Origin and description of the test specimens: constituents and supplier(s) of TRM system, type, geometry and mechanical properties of the substrate, mechanical properties of textile and mortar matrix, as stated in the technical data sheet of the supplier or determined by mechanical characterization tests on constituent materials (not in the scope of this recommendation).

       
    2. ii.

      Specimen geometry: dimensions of the bonded area and distance from the edges of the substrate prism, number of textile layers, length of the unbonded textile, cross-sectional area of the textile.

       
    3. iii.

      Preliminary actions and specific surface preparation procedures observed before and during TRM installation. Pre-tensioning applied during mortar curing.

       
    4. iv.

      Curing and storage conditions: temperature in °C and relative humidity in %.

       
    5. v.

      Age at testing of the specimens.

       
    6. vi.

      Detailing of the gripping method for the unbonded textile.

       
    7. vii.

      Laboratory identity (institution, location) and characteristics of the instrumentation: testing machine (type and load capacity), load cell (accuracy and resolution), displacement transducers/extensometer (gauge length, accuracy and resolution). Date of the test.

       
    8. viii.

      Control parameter and displacement rate. Pre-tensioning applied.

       
     
  2. 2.
    Test results
    1. i.

      Axial stress–slip response curve (stresses being referred to the cross-section of the textile Af).

       
    2. ii.

      Peak load and axial peak stress, and corresponding mean ultimate shear stress and slip (Fb, fb, τbm, sb).

       
    3. i.

      Exploitation ratio of tensile strength, in percent, defined as η = fb/ft, ft being the tensile strength of the TRM system derived from direct tensile tests. Direct tensile tests can be carried out following the recommendation of RILEM TC 232-TDT [8] or other adequate experimental procedures [9].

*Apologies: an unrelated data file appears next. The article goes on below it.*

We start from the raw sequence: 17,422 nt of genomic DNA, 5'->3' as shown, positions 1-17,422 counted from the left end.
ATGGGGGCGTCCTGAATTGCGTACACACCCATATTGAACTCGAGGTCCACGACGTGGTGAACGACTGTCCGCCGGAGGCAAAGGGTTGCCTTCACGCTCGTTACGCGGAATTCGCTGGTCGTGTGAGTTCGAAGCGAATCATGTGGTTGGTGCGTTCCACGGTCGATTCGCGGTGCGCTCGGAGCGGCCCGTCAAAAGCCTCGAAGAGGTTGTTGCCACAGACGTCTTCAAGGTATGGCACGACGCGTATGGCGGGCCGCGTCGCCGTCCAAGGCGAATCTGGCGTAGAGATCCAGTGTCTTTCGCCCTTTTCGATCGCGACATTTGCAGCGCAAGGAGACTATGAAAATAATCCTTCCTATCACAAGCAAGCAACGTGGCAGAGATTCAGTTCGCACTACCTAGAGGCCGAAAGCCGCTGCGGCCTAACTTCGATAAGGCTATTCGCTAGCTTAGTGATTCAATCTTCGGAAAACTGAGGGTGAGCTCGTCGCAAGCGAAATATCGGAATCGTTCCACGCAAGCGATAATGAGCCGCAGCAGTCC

4. ii.

      Failure mode, according to the classification provided in Fig. 2.

       
     
  3. 3.

    Results should be provided for each specimen. Mean, standard deviation and coefficient of variation of each parameter should also be calculated for the set of specimens.

     

Notes

Compliance with ethical standards

Conflict of interest

The authors declare that they have no conflict of interest.

Supplementary material

11527_2018_1216_MOESM1_ESM.pdf (792 kb)
Supplementary material 1 (PDF 791 kb)
11527_2018_1216_MOESM2_ESM.pdf (1 mb)
Supplementary material 2 (PDF 1074 kb)
11527_2018_1216_MOESM3_ESM.pdf (1.5 mb)
Supplementary material 3 (PDF 1492 kb)

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Copyright information

© RILEM 2018

Authors and Affiliations

  • Gianmarco de Felice
    • 1
  • Maria Antonietta Aiello
    • 2
  • Carmelo Caggegi
    • 3
  • Francesca Ceroni
    • 4
  • Stefano De Santis
    • 1
  • Enrico Garbin
    • 5
  • Natalino Gattesco
    • 6
  • Łukasz Hojdys
    • 7
  • Piotr Krajewski
    • 7
  • Arkadiusz Kwiecień
    • 7
  • Marianovella Leone
    • 2
  • Gian Piero Lignola
    • 8
  • Claudio Mazzotti
    • 9
  • Daniel Oliveira
    • 10
  • Corina Papanicolaou
    • 11
  • Carlo Poggi
    • 12
  • Thanasis Triantafillou
    • 11
  • Maria Rosa Valluzzi
    • 5
  • Alberto Viskovic
    • 13
  1. 1.Roma Tre UniversityRomeItaly
  2. 2.University of SalentoLecceItaly
  3. 3.Université Claude Bernard Lyon 1LyonFrance
  4. 4.University of Naples ParthenopeNaplesItaly
  5. 5.University of PadovaPaduaItaly
  6. 6.University of TriesteTriesteItaly
  7. 7.Cracow University of TechnologyCracowPoland
  8. 8.University of Naples Federico IINaplesItaly
  9. 9.University of BolognaBolognaItaly
  10. 10.University of MinhoGuimarãesPortugal
  11. 11.University of PatrasPatrasGreece
  12. 12.Politecnico di MilanoMilanItaly
  13. 13.University of Chieti-Pescara G D’AnnunzioPescaraItaly